A student-run resource for reliable reports on the latest law and technology news

By Charlie Stiernberg

What Changed in Google’s Privacy Policy

Google recently announced changes to its privacy policy and terms of service, prompting concerns by a bipartisan group of congressmen over the future safety of customer data. Reuters reports that Pablo Chavez, Google’s director of public policy, responded directly to the lawmakers’ questions in a letter, stating that “the updated privacy policy does not allow us to collect any new or additional types of information about users.” The Electronic Frontier Foundation (“EFF”) applauded Google’s efforts to notify its customers of the changes, but criticized the company for not adequately explaining what it meant until after the congressional inquiry. According to EFF, the major substantive changes include (1) combining all of Google’s separate product policies into one, (2) removing the separation between customer data sets stored in each of those products, and (3) using the information obtained from one product in another. The new privacy policy goes into effect on March 1, 2012.

Intel Purchases $120M in Patents from RealNetworks

Intel agreed to pay RealNetworks $120 million for 190 patents and 170 patent applications covering RealNetworks’s streaming video codec technology. The Wall Street Journal reports that this is the latest in a set of large patent purchases by major technology companies, which peaked in June with the Nortel Networks patent auction. Competition in the smartphone and tablet markets has become more intense and patents more important as companies, including Intel, expand their businesses into the mobile sector. According to ZDNet, Intel called some of the patents “foundational,” indicating its belief that that some are important to the company’s efforts in the mobile media space. In addition to the sales agreement, Intel acquired the video codec’s development team, and the two companies signed a memorandum of understanding to develop next-generation video software and related products.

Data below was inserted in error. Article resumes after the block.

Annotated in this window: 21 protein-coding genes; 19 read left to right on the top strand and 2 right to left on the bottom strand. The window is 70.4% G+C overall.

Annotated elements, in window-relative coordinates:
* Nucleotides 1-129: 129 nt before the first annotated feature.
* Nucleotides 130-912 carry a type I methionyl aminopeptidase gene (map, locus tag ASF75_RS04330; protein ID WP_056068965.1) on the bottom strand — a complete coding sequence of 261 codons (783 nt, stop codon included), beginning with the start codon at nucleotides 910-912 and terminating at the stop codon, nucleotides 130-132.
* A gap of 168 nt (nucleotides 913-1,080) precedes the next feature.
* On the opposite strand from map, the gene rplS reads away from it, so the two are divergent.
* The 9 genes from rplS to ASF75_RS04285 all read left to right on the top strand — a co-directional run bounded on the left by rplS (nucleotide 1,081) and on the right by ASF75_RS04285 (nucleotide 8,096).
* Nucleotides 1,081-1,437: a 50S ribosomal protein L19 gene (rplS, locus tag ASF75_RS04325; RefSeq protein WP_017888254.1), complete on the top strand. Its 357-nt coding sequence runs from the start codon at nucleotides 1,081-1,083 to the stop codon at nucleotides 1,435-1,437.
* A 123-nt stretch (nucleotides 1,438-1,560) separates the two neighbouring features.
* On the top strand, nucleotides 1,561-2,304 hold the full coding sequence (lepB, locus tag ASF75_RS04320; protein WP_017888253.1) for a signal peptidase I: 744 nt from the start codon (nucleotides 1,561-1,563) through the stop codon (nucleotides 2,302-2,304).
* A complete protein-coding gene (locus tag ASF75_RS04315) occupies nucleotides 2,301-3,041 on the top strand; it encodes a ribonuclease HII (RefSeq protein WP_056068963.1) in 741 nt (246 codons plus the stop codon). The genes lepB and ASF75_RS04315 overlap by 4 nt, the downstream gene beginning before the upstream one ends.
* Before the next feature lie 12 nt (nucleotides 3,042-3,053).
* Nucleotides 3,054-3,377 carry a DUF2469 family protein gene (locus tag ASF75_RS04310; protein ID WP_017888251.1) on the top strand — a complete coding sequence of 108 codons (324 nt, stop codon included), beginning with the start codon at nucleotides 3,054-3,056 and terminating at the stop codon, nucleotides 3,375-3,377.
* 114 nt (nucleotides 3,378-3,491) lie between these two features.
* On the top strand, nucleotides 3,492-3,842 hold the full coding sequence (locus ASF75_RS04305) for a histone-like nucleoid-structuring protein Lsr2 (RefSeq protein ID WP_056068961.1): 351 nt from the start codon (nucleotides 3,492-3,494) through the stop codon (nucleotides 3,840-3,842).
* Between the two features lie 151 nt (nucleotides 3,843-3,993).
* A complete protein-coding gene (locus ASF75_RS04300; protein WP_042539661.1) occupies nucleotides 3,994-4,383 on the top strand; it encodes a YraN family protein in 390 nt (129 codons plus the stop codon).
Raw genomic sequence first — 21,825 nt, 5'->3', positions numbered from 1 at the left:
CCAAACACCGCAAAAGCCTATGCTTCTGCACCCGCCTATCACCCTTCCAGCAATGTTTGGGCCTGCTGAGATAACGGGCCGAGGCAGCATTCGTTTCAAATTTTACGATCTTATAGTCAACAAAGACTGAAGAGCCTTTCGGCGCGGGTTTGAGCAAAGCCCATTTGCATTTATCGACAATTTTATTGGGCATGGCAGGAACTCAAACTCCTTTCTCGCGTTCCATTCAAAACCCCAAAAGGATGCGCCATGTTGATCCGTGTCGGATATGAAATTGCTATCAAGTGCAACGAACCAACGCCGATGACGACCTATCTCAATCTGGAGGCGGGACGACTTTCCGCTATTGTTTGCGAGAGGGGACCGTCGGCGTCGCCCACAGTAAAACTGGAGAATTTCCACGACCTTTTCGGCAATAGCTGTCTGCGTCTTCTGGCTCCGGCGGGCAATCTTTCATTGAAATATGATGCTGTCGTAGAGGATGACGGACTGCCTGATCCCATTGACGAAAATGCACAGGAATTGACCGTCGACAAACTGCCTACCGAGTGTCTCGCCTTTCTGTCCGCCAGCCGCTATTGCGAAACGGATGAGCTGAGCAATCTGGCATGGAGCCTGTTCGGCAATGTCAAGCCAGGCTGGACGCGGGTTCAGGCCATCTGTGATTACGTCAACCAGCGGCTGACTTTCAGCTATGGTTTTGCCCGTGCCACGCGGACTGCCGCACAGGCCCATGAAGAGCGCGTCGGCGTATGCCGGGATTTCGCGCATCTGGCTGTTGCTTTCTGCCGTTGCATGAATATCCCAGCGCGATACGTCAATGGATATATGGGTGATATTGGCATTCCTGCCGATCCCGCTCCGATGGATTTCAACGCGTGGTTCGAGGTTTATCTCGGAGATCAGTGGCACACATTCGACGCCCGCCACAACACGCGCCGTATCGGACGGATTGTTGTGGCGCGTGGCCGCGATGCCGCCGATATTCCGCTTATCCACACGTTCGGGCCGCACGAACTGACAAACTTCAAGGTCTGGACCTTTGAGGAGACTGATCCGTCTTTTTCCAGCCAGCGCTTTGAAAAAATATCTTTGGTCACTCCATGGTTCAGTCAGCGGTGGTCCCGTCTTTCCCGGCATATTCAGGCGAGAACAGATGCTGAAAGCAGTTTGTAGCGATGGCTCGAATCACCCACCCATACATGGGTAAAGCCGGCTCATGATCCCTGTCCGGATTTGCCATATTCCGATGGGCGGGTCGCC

New Mobile Device Privacy Act Proposed

Rep. Edward Markey released draft legislation this week that would require mobile phone carriers to reveal if they are employing tracking software such as Carrier IQ. Wired reports that under the Mobile Device Privacy Act, consumers would have to give their consent before data—including web usage, call history, and text messages—can be sent to third parties. According to Ars Technica, the controversy started when a developer publicized the widespread use of Carrier IQ software on smartphones a few months ago. Rep. Markey said such software should only be used with the consumer’s “express consent,” and emphasized that the legislation is just a “discussion draft” right now. Sprint and Apple both recently announced they are dropping Carrier IQ, but T-Mobile and AT&T still use it. Verizon does not.

Twitter Reveals 4,400+ DMCA Takedown Notices Last Year

Twitter partnered with Chilling Effects, a project sponsored by the Electronic Frontier Foundation and the Berkman Center for Internet & Society, to publish all Digital Millennium Copyright Act (“DMCA”) takedown notices it has received since November 2010. Ars Technica reports that the site lists 4,410 takedown notices in that time frame. While Twitter regularly deletes tweets to gain safe harbor under the DMCA, the company stated that it wants to “be transparent with users.” The Huffington Post breaks down the requests by sender, showing that Magnolia Pictures, a New York film distributor owned by Mark Cuban, was responsible for a third of them. Web Sheriff, a third-party that automates takedown notices for its customers, sent at least half of all the requests in the list.

 

Posted On Feb - 11 - 2012 Comments Off

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